Get There Navigation Technologies: Technology Recommendation
Learning Team B

ISCOM/305
9/28/2015
Matthew Keogh 
Introduction
Get There Navigation Technologies is a company that needs to stay ahead of the times to stay competitive. Their business processes that they have in place need to be updated and brought up to date to support today’s technology and to support a great demand for business. GTNT has asked our team to make a recommendation on what technology and business processes. This recommendation also includes plans on how they should run their information technology department. To accomplish this, the team must evaluate several different options that cover the current steps that the company already has in place. Using technology to streamline these steps within GTNT’s business process seems like the most logical way to go. The team will make the recommendation for the best possible integrated system that is based on the business process that starts with ordering receipt that is received from the customer to accounts receivable and training the staff to run this system.
Ordering Receipt from the Customer
The first step in the business process for ordering with GTNT is the order from the customer. To capture the lifecycle of GTNT’s deliveries, we recommend using Track-POD. This software and mobile application can track a customer’s delivery information from the time they ordered until they receive their delivery. This software can track how many orders are received from their customers and how long each one can take throughout the lifecycle. This software can also inform the customer of where their delivery is and send them emails or text messages to let them know how far their deliveries are from them.
Production Control and Scheduling
In order to stay competitive, manufacturers such as Get There Navigation Technologies must employ modern technology solutions such as MRP software to their production control and scheduling processes. It begins with CIM, or Computer Integrated Manufacturing (Reference for Business, 2015. This technology to be used is an overall system of using computers to control the entire process of manufacturing, from ordering raw materials to automating production planning, to following a product through the manufacturing process and even warehousing and shipping.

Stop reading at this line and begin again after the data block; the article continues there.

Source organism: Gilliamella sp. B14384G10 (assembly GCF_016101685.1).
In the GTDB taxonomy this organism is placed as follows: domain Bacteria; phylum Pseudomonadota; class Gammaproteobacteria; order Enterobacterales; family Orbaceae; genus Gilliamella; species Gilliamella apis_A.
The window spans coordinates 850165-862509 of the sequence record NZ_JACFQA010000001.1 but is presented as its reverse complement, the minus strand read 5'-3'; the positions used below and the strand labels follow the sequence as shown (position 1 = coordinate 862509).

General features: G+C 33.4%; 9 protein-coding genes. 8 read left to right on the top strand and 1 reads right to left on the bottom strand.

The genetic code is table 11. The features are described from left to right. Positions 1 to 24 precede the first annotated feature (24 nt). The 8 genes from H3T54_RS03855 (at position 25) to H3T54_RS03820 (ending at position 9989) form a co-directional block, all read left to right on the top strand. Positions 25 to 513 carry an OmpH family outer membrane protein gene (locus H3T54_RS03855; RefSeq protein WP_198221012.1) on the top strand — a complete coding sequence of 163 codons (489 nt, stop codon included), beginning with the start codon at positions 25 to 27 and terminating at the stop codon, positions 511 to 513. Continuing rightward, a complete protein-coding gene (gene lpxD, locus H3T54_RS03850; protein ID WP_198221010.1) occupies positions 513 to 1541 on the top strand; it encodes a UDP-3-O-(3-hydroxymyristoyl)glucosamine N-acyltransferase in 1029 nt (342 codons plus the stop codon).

CIM’s are comprised of two key components, CAM (Computer-Aided Manufacturing) and CAPP (Computer-Aided Process Planning). CAPP helps to automate the production planning process by developing a sequence of operations required to produce each part based on the family classification of that part (Reference for Business, 2015). This process is also called a routing sequence. Then the system uses a program such as MRP (Materials Requirement Planning) to help plan what materials, and in what quantities, will be needed to complete the production process as well as the estimated time required to do so. It used each product’s bill of materials (BOM) as a guide.
Perpetual Inventory Management and Control
The same MRP software that assists in the production planning for manufacturing also helps in inventory control. According to the Merriam-Webster Dictionary, inventory control is the “coordination and supervision of the supply, storage, distribution, and recording of materials to maintain quantities adequate for current needs without excessive oversupply or loss” (2015).
A good inventory control system should encompass all aspects of an organization’s inventories. This includes purchasing of raw materials, shipping, receiving, warehousing, storage, reordering, and the in-process movement of materials (Inc.com, 2015).
A system like MRP can be used for all of these things and produces fewer errors than a manual inventory control system. First, look at how MRP helps with the procurement of raw materials. The system knows how many orders there are and what is forecasted for the coming days, weeks, and months. It also knows what raw materials are on hand and what has already been ordered from the suppliers. It then calculates what additional quantities are needed and when they are needed. This way Get There Navigation Technologies does not run out of materials.
MRP is also critical in following works-in-process. Every time a step is started or completed in the process, it is documented in MRP. That means that an employee can look into MRP and see exactly where in the process a part is and where in the actual plant it is as well.
Finally, MRP also helps with monitoring inventory control over finished goods. When new parts are warehoused, they can be recorded in MRP with their